While this type of steps is certainly positive and increase the freedom of movement of Palestinians, recent experience demonstrates that in places where the infrastructure remains intact, restrictions are likely to be re-imposed after a period of time. Furthermore, despite these recent measures, the West Bank territory remains deeply fragmented by several layers of access restrictions, including over 600 physical obstacles; an average weekly of 92 random (flying) checkpoints, the West Bank Barrier, hundreds of kilometers of roads which are prohibited or severely restricted for Palestinian use, inaccessible areas following their declaration as closed military zones (over 20% of the West Bank) or their inclusion within the outer limits of Israeli settlements (over 3% of the West Bank).
Reduced access to agricultural lands behind the Barrier in the Biddu Enclave
Access to agricultural land isolated by the Barrier, in the vicinity of the Biddu, Beit Surik and Beit Ijza villages, is possible through one of five agricultural gates, which are staffed by the Israeli Border Police. Since 1 July 2008, the Israeli authorities have reduced the number of weekdays that the gates are opened, from five to three days per week, due to an alleged lack of need.
Only landowners and their family members, whose names appear on a list drawn up by the local village councils and approved by the Israeli District Coordination Office (DCO), are allowed to use these gates. Despite coordination, the Border Police frequently arrive at the gates before or after the scheduled opening times, and then only open the gates for few minutes. Access for agricultural vehicles and equipment is also limited. Tractors are permitted to pass through three of the five gates only.These restrictions had limited the types of work which can be carried out and undermined both the quantity and quality of the harvest. As a result, many farmers have reduced the occasions they attempt to cross to their land.
The reduction in the number of opening days coincided with the peach, grape and fig harvest season. One farmer interviewed by UNRWA in mid August at one of the gates, reported that due to access restrictions, during this season he was able to spray his crops (400 peach trees and 500 grapevines) only once, out of the five times needed. As a result, this season he expects a 25,000 NIS loss in revenue from the sale of his produce. Other farmers reported to UNRWA that sometimes they have no choice but to illegally cross through the last remaining gap in the Barrier.9 During harvest this is particularly risky since the crop may be confiscated. One farmer complained that crossing illegally made him feel as though he were a thief, forced to steal his own grapes.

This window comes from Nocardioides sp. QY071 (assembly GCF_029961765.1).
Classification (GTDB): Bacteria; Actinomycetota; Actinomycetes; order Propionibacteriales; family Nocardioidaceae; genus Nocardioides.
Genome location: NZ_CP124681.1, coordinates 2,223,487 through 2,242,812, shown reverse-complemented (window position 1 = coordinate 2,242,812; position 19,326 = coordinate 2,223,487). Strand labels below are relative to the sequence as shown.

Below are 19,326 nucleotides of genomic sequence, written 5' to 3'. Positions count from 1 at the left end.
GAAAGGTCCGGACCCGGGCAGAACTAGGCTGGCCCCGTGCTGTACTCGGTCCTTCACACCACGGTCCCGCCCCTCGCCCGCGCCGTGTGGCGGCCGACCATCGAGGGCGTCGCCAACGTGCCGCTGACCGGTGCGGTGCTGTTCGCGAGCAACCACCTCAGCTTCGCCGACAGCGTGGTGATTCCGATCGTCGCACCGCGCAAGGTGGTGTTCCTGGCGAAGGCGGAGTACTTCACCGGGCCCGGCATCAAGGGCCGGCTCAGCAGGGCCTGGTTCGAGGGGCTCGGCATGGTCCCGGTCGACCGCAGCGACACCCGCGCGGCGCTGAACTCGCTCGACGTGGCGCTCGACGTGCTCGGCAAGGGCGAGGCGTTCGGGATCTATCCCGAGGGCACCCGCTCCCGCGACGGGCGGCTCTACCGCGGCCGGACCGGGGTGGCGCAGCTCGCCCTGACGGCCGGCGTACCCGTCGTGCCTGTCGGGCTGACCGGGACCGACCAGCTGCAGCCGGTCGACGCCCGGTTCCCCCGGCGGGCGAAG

The impact of the Barrier on access to health: Barta’a ash Sharqiya enclave
Barta’a ash Sharqiya is an enclave of seven Palestinian communities located between the Barrier and the Green Line in the Jenin governorate. Residents of this enclave, about 3,600, can reach services, jobs, relatives, markets elsewhere by crossing two Israeli-controlled gates: Reikhan Barta’a and Tura. The first opens only between 06:00 and 21:30 and the second even for a shorter period.
All those entering and leaving the enclave, including patients and health staff, are subject to strict and time-consuming body and vehicle searches (including ambulances). In the event that a patient needs to reach secondary health services in Jenin while the gates are closed, coordination with the Israeli DCL (District Coordination Liaison) Office needs to be done through the representative of the Village Council. In cases of emergency, including women in labour, some patients try to enter Israel and obtain health care in Nazareth within Israel, 30 kilometres away, to avoid delays at the gate. In doing so, they risk imprisonment or fines for entering Israel without a permit.
Inside the enclave, the Village Council has opened a private medical centre, which operates between 09:00 and 22:00 five days per week, providing dentistry, ophthalmology and gynecology services at NIS 50 (US$14) per visit. The Ministry of Health also runs a clinic providing preventive services.
Gaza: Palestinian internal tensions and the continuing Israeli blockade impact education
The first days of the new 2008-2009 academic year for the Palestinian Authority’s (PA) schools in the Gaza Strip were disrupted by a teachers strike called by the Teachers’ Union in Ramallah. The strike was a response to the decision of the Hamas authorities to move about 30% of principals and many teachers to new schools. About 50% of teachers adhered to the initial strike call. In response, the Hamas authorities contracted more than 3,000 unemployed teachers, as well as secretaries and school guards for four months, to replace those on strike. Despite the strike about 90% of students attended school during the reporting period. On 3 1 August, administrative staff in Al Aqsa University in Gaza City, reportedly joined the strike.
In addition, according to UNICEF, in the course of the last year, the prices of school uniforms and supplies have gone up by 50-100% due to the blockade imposed by Israel.10 Given the unavailability of school uniforms in the market of Gaza, the local authorities waived the rule on uniforms and many pupils started the school year in their every day clothes. An NGO has reported that it has stationery and 4,000 school bags waiting in the West Bank for entry to Gaza. Furthermore, more than $93 million of UNRWA and other UN-supported building projects including schools remain suspended due to the lack of building materials in the Gaza Strip.